Young People in the Workplace - Your Questions

Last reviewed on 21/11/2012 12:09

The Adviceline has received a number of enquiries recently from businesses considering employing young people of school age. The following are a selection of the questions we’ve been asked and the answers we’ve given. This can be a bit of a minefield for employers because, as well as the general guidance relating to employment of children, local authorities often have bylaws for employing children of school age.

In relation to employment what is the difference between a child and a young person?

  • A child is one who is ‘compulsory school age’. NOTE: In Scotland, if their 16th birthday falls on or between 1 March and 30 September, he or she may leave school on 31 May of the same year. If the birthday falls on or between 1 October and the last day of February, he or she may leave school at the start of the Christmas holidays in that same school year.
  • A young person is under 18 but over school leaving age.

 

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Is there a minimum age requirement for work?

  • No child shall be employed under the age of 14 (some local authority bylaws may allow employment of 13 year-olds in certain occupations).

 

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Are there any types of work a child cannot do?

  • Only light work shall be done.
  • No child will work within any industrial setting such as a factory or industrial site.
  • In any work that may be harmful to their health, well-being or education. This last term is something that will require some judgment on the employer’s part. For example, you shouldn’t let a child operate dangerous equipment. e.g. a meat-slicer in a local shop.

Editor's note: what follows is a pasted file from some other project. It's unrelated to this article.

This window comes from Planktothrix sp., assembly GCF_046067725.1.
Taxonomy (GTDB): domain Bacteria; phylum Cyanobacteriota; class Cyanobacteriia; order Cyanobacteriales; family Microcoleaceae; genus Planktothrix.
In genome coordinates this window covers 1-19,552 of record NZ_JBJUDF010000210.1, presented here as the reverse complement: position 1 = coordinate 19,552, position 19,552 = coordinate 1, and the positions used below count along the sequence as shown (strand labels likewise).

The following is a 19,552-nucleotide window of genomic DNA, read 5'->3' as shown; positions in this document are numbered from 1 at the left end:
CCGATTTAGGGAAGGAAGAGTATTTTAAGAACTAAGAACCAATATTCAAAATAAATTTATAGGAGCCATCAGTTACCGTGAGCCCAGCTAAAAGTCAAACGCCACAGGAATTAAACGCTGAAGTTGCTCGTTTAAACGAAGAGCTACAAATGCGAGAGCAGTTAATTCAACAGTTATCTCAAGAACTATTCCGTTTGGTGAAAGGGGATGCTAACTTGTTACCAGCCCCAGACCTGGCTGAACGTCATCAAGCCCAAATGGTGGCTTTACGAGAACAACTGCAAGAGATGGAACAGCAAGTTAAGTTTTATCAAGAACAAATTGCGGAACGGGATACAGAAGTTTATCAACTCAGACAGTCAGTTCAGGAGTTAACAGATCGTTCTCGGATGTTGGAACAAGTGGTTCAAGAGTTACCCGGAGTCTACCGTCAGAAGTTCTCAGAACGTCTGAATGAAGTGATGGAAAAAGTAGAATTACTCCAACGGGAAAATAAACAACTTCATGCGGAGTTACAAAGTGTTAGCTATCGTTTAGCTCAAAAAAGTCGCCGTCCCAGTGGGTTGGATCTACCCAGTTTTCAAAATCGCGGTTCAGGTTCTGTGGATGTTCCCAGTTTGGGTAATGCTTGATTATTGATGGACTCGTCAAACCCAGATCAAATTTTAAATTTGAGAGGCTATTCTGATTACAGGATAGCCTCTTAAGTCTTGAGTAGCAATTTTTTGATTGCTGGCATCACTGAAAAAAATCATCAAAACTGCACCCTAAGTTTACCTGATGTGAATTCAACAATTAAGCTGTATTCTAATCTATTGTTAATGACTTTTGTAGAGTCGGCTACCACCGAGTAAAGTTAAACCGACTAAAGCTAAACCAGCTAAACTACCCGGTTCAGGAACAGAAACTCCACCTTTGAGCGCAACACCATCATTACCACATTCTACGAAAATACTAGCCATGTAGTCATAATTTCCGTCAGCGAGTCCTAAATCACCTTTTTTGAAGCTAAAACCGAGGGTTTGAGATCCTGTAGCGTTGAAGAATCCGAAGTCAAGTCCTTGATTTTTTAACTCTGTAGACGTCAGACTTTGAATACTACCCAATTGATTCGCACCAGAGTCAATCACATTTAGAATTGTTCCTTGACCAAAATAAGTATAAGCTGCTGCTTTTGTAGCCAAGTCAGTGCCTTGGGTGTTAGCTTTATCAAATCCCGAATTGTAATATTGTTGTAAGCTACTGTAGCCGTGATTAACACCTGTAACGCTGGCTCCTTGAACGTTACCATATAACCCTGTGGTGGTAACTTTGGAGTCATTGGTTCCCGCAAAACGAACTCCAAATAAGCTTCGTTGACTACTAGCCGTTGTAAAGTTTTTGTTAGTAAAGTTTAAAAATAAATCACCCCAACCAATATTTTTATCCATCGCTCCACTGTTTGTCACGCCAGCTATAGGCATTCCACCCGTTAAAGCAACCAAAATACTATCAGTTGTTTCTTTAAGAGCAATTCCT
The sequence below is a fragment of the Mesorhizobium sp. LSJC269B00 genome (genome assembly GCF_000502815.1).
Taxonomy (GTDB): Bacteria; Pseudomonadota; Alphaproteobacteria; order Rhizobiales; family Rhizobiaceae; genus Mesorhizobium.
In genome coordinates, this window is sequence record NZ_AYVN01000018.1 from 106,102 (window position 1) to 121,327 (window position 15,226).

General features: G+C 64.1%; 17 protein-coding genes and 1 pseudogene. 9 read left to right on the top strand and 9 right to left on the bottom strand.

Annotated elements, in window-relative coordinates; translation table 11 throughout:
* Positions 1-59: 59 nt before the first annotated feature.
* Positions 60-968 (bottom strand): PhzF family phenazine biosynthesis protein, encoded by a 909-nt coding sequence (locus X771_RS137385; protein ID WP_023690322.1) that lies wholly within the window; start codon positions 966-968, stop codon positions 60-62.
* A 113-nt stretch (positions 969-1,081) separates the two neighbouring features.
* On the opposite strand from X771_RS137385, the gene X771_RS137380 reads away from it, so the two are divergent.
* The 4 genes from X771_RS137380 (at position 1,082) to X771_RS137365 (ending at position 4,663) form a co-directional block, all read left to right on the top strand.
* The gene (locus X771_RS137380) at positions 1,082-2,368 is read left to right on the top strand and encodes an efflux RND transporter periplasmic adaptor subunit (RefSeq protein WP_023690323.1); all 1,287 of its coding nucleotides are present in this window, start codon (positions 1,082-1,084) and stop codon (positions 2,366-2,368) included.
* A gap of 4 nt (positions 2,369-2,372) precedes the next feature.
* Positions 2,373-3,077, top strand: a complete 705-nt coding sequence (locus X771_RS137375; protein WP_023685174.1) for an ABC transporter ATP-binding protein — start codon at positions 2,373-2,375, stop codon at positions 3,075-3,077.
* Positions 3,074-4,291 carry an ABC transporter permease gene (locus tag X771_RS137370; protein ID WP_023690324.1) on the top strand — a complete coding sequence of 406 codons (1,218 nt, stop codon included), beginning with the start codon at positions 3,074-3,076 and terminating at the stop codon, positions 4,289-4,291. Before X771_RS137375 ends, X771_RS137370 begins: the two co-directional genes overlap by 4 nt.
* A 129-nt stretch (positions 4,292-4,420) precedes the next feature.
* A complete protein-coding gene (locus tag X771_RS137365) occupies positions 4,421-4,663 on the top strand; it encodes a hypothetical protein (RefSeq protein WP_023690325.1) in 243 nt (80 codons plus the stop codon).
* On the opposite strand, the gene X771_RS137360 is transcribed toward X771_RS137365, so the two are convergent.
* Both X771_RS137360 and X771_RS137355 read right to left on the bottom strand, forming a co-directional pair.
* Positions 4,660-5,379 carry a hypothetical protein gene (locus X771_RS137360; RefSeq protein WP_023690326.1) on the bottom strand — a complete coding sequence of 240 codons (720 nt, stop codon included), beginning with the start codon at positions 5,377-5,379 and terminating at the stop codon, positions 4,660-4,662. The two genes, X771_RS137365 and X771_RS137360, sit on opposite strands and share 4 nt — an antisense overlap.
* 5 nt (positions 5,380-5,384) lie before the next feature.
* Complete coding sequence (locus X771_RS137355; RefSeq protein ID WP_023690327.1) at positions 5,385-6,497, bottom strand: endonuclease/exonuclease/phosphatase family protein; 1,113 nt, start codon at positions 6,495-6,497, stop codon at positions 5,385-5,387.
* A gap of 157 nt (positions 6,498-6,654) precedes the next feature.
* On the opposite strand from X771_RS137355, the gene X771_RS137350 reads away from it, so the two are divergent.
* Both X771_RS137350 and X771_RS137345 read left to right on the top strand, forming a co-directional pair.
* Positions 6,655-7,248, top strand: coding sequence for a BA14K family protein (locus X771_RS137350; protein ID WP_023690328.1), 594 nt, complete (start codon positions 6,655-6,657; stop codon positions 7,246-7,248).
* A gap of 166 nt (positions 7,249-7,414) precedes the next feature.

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What hours are children allowed to work?

  • The child shall not work before the close of school hours.
  • Not before 7am (any day).
  • Not after 7pm (any day).
  • Not for more than two hours on any school day.
  • Not for more than two hours on a Sunday.
  • Not for more than eight hours (five hours for under 15 year-olds) on a non-school day or day other than Sunday.
  • Not for more than 35 hours (25 hours for under 15 year-olds) during school holidays.
  • Not for more than four hours in any day without a rest break of one hour.
  • Not without two consecutive weeks holiday per year to be taken during school holidays.

 

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What health and safety issues need to be considered?

  • The Management of Health and Safety at Work Regulations 1999 state that an employer needs to carry out a risk assessment and ensure control measures are in place before the child begins work.
  • The employer must provide the parents or guardians of children at work with information on the key findings of the risk assessment and the control measures taken, before the child starts work.

 

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